Maserati Grand Turismo Gt, handpicked by Weekend Rides for one of our close personal friends the GT will surpass anyone’s expectations of a perfect example of the Italian supercar. The Maser has been loved and lived locally and is now being offered for sale. Finished in while with tan, it has its books, new tires, with just 31,600 miles. The The GranTurismo is powered by a 405 horsepower 4.2-liter V8 engine with a 6-speed ZF automatic transmission. The GT has no prior paint work, a flawless documented ownership history and comes with a clean carfax and title. It has its books and relevant service history.
- Wonderful Ferrari V-8 sound
- Intimate driving position
- Excellent steering feel
- Plush upholstery and interior materialsThe Maserati GranTurismo replaced the former GranSport model.The 2009 Maserati GranTurismo has a sleek and voluptuous silhouette, but only up close will you realize how low the front end sits and how absolutely curvaceous the sheetmetal is, especially at the front fenders. The GranTurismo is anything but slab-sided at the back as well; the rear fenders are dramatically flared, with a well-defined fender. It is design perfection.
Inside the GranTurismo, the seats and seatwells are a bit narrower than in other coupes, and the seats—which look great—actually feel a bit flat. There are officially two seats in back, but they’re just too cramped for adults, and even kids will have trouble getting in and out smoothly. The pillars slope inward aggressively to the roof, so headroom is limited, even though the driving position is low. Overall, the driving position is much friendlier for the tall and large than in Maseratis (and most Italian cars) of the past.
Despite the engine’s raucous demeanor when revved, its idle is just as smooth as that of other luxury coupes, and simply in Drive with the Sport button off, it’s a relaxed high-speed cruiser that won’t wear you down with noise and vibration.The GranTurismo’s cabin feels intimate, thanks to excellent materials and soft, minimally processed leather—not the stiff slippery kind you’ll find on mass-produced luxury coupes. Only the dull black plastic of the switchgear and audio faceplate speak otherwise. GranTurismos are built to order and highly customizable, offered with eight different upholstery colors (including the very bright-red Rosso Corallo), three different wood veneers, 10 different dash surfaces, plus a tremendous number of combinations for steering-wheel trim, carpets, and seat stitching.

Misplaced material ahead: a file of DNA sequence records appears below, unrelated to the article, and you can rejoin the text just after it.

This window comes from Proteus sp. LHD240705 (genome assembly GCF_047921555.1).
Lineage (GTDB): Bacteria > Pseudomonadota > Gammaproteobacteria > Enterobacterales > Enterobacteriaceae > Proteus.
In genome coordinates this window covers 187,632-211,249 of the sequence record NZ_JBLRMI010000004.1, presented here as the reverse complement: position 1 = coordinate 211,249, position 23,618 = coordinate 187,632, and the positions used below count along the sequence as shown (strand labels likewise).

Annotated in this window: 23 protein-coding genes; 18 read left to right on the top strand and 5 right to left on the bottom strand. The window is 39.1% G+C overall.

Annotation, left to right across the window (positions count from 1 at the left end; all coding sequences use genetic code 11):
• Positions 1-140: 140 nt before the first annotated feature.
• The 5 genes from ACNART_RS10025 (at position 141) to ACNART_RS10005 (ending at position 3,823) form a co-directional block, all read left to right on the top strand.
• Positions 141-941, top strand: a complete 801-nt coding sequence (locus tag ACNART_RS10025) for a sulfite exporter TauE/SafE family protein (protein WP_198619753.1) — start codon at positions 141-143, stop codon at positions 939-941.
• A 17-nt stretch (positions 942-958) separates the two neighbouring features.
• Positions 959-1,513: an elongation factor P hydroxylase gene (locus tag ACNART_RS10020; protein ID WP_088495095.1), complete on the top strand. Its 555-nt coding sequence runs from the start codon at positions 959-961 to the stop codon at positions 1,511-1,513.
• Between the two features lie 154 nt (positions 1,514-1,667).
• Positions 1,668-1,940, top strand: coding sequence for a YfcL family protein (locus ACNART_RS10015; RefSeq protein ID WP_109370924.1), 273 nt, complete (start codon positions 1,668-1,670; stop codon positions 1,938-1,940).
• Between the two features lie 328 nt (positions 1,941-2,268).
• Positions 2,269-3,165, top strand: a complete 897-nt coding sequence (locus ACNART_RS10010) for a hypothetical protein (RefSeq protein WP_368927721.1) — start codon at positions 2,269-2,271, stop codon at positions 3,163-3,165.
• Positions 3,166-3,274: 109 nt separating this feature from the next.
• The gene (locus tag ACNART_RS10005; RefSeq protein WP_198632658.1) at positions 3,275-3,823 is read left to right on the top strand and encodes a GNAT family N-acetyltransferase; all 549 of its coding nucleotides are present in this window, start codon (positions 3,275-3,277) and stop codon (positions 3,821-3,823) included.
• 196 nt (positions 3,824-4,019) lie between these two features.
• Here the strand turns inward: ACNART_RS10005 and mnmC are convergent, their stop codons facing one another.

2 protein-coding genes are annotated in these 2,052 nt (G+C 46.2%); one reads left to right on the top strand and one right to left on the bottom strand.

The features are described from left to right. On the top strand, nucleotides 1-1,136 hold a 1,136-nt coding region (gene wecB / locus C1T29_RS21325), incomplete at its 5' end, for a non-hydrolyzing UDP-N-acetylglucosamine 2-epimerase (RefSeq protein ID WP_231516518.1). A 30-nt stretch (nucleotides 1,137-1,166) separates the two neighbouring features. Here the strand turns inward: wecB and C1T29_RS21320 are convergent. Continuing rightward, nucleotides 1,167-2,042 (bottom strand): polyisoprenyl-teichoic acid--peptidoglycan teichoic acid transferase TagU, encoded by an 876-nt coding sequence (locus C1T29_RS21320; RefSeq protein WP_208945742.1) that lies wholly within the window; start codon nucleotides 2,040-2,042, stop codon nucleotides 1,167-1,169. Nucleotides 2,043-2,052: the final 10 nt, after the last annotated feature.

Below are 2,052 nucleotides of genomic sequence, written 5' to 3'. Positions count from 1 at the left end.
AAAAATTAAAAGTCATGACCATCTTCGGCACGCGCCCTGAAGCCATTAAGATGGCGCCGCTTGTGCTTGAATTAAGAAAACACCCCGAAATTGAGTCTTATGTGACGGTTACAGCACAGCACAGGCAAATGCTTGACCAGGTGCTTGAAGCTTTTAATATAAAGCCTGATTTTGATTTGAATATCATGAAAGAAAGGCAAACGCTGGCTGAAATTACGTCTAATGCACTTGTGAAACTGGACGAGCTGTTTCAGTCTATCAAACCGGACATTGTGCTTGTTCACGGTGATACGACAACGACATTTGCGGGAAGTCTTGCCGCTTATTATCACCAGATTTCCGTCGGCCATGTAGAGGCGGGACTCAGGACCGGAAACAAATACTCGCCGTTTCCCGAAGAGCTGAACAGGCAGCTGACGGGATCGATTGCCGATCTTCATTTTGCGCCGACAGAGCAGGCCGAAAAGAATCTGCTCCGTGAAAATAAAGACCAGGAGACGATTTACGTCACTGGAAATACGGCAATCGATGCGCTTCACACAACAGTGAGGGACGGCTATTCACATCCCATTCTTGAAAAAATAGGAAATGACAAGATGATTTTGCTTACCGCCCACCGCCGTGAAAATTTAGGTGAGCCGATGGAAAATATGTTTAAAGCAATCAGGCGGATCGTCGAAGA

While the exclusive, customizable interior and abundance of traditional luxury comforts dominate, the 2009 GranTurismo doesn’t have some of the latest high-tech factory-installed necessities like satellite radio or well-integrated Bluetooth.
- Maserati has been an automotive icon for decades, but the brand’s recent revival is epitomized by the 2009 Maserati GranTurismo, a sporty GT that features one of the sexiest and most captivating designs on the road today.Reviewers from all types of publications express unanimous approval of the exterior design of the new 2009 Maserati GranTurismo. Road & Track calls the sporty coupe a “stylish Italian grand tourer that through the judicious application of high technology has the heart of a true sporting machine.” Car and Driver reviewers simply refer to the Maserati GranTurismo as “a Modenese masterpiece.” For those not familiar with the Maserati 2009 GranTurismo, Edmunds describes it as “a four-passenger grand touring coupe available in two trim levels—base and S.” From the exterior, there is little to distinguish between the two models; Motor Trend notes that the “visual mods are subtle” and limited to “a small spoiler on the rear deck, revised rocker panels, and a black grille and headlamp casings” for the 2009 Maserati GranTurismo S. Other than those changes, Edmunds says the Maserati 2009 GranTurismo lineup “looks like nothing else on the road—in a very good way.” The word that the automotive press used most commonly used to describe the Maserati GranTurismo is “seductive”.
Car and Driver considers the “ergonomics are mostly the antithesis of Italian tradition,” with the driver placed “in proper relationship with primary and secondary controls,” although they point out that “the signal and wiper stalks were a little too far away.” Overall, however, reviewers tend to side with Edmunds, which remarks that the Maserati GranTurismo’s “leather-cased interior is warm, inviting and highly customizable,” with a “driving position [that] is first-rate.
- Priced at 39, 500
Contact Rick Bolus to discuss this gorgeous GT at firstname.lastname@example.org or call 570.503.1700